An ambitious Bill for Scottish Forestry

21 June 2017

The Scottish Government's ambition to plant more trees should be enshrined in the new Forestry and Land Management Bill, Confor's CEO told a Scottish Parliament committee today.

Stuart Goodall told the Rural Affairs & Connectivity Committee that the 1967 Forestry Act included a clear aspiration to expand the forest resource - and that the legislation which succeed it should do the same. 

"It [the Bill] does not capture everything we would like to see," said Mr Goodall. "In the past, there was a clear recognition of the benefits of increasing our forestry resource [to then provide a strategic timber supply]. In the 21st century, the challenges are different, but forestry can still provide a solution - for example to deliver Scotland's ambitious climate change targets and tackle a future shortfall in the supply of timber." 

Earlier this year, the Scottish Government said it planned to increase new planting targets from the current 10,000 hectares per year to 15,000 hectares per year by 2024-25. 

Mr Goodall said it was also important to put the ambition into legislation to protect the rural jobs, growth and investment provided by an industry employing more than 25,000 people in Scotland and contributing £1 billion annually to its economy. 

"This ambition is missing from the Bill - and it is a significant missing element," he said. Later, Mr Goodall stressed that the Bill also failed to "recognise and seek to protect the status of productive woodland on the national forest estate" - which was crucial in delivering future timber to the market place, thus breeding confidence and encouraging further investment.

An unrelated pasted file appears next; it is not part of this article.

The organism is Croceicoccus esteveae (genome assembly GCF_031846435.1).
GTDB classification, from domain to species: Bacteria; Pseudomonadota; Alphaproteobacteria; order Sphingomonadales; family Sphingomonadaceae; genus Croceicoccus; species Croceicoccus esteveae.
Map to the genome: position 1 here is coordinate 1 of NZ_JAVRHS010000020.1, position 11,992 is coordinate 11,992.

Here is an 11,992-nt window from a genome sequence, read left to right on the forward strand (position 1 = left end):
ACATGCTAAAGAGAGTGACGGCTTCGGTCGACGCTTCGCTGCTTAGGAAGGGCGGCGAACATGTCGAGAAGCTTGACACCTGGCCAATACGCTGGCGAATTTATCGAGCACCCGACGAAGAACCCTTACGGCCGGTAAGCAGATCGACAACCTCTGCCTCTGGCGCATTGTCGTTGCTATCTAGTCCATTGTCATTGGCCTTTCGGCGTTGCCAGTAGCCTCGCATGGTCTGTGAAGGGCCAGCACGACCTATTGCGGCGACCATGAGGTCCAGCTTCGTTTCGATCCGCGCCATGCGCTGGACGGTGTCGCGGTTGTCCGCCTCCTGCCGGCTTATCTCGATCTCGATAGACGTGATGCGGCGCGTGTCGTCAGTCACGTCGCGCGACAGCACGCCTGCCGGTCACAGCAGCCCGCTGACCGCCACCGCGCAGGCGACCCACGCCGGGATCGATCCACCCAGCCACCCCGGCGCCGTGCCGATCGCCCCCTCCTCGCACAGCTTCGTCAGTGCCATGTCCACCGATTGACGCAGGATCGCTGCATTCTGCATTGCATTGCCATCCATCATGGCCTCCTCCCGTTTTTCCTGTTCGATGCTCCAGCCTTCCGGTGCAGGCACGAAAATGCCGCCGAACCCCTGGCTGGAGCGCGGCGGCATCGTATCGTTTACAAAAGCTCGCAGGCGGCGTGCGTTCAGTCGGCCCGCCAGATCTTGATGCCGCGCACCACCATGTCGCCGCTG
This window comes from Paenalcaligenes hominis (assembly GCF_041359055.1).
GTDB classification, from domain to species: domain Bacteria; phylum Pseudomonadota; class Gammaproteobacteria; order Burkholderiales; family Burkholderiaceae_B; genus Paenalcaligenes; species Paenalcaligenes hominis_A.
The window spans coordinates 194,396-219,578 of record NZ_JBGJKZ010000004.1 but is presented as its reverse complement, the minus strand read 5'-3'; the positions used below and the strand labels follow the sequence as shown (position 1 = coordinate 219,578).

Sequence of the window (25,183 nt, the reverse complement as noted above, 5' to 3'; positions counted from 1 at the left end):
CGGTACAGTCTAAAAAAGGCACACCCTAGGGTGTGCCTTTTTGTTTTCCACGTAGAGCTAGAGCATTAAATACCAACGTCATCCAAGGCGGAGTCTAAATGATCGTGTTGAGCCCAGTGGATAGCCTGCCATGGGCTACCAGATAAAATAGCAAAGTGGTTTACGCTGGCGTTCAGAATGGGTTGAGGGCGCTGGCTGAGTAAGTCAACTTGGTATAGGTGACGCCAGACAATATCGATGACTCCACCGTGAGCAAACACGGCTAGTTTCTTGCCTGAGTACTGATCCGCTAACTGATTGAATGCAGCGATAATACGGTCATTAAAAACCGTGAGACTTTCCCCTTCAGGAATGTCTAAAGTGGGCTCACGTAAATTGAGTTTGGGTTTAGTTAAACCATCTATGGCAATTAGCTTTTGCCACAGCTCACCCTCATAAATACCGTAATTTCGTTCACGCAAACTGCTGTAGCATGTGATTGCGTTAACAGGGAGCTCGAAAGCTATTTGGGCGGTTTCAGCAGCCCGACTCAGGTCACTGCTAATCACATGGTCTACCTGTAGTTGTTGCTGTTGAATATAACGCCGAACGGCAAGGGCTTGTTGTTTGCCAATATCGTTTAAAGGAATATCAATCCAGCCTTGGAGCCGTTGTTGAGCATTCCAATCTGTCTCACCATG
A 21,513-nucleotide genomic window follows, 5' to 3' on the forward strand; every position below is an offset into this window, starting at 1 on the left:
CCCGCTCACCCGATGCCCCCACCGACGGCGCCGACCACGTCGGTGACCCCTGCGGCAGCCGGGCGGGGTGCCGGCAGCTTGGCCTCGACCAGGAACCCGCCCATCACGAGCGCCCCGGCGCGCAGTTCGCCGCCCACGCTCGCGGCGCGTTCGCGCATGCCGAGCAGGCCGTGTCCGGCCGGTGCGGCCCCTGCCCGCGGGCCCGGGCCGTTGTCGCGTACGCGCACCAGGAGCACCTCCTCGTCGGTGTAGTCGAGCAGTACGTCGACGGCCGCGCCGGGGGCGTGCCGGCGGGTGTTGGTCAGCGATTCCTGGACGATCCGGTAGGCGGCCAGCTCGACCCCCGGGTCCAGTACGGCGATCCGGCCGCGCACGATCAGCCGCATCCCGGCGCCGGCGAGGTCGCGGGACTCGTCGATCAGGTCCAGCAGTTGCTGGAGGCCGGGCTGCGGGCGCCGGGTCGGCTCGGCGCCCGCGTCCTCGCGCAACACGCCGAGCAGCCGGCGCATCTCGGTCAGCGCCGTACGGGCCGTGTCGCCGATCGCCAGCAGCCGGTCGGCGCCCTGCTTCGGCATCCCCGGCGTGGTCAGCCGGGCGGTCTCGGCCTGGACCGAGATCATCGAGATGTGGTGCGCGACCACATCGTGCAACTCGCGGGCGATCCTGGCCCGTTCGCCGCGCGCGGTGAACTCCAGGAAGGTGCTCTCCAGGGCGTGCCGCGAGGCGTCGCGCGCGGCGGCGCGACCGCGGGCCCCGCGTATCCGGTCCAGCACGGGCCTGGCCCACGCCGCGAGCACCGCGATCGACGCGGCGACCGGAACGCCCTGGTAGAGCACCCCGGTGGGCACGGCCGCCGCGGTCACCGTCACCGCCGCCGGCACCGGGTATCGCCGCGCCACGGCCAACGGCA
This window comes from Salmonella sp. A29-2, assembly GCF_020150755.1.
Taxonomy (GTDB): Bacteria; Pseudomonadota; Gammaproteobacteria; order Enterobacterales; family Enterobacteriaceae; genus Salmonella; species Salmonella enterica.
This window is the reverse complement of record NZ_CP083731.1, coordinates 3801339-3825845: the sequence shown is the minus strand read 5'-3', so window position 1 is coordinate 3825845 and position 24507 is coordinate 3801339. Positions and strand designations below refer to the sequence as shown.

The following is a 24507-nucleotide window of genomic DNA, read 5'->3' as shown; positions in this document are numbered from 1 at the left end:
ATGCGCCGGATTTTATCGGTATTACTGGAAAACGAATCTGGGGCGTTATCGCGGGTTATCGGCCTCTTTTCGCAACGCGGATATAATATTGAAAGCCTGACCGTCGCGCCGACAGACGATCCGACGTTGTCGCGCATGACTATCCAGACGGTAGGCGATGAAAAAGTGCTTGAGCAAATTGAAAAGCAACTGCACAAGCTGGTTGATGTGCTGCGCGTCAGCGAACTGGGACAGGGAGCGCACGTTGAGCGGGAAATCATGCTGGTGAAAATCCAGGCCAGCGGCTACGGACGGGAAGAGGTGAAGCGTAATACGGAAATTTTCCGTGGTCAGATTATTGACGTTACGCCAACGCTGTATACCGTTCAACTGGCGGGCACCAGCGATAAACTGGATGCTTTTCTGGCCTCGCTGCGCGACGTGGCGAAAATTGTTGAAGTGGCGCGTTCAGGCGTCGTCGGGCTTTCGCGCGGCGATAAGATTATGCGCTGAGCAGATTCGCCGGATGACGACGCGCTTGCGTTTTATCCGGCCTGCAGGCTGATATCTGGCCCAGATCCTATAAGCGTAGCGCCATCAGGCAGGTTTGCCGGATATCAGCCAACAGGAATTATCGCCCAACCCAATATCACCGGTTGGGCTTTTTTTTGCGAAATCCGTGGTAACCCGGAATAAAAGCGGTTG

Mr Goodall also said that the new structures proposed by the Forestry and Land Management (Scotland) Bill should include a Chief Forester for Scotland - someone with forestry experience who would have the respect of the industry.

Mr Goodall was also concerned about some grey areas between ‘sustainable forest management’ - which he said involved managing forestry to deliver a combination of economic, environmental and social benefit - with managing forestry land for ‘sustainable development’. He was concerned that this might not include forestry activities at all.

"We have been doing sustainable forest management for 30 years but the lack of a definition is a missed opportunity," Mr Goodall told the committee. "We should enshrine it [in the Bill] and provide clarity."

Confor submitted evidence to the REC committee in advance, welcoming the fact that the Bill "enshrines in legislation duties on Scottish Ministers to promote sustainable forest management and to maintain an updated forestry strategy".

It also questioned the relevance of the sections on ministers' powers to exercise compulsory purchase - and said any arrangements should "require demonstration of the need for these powers as well as clearer indications as to their limits, and under what circumstances they may be exercised".

Confor's evidence to the committee can be read here.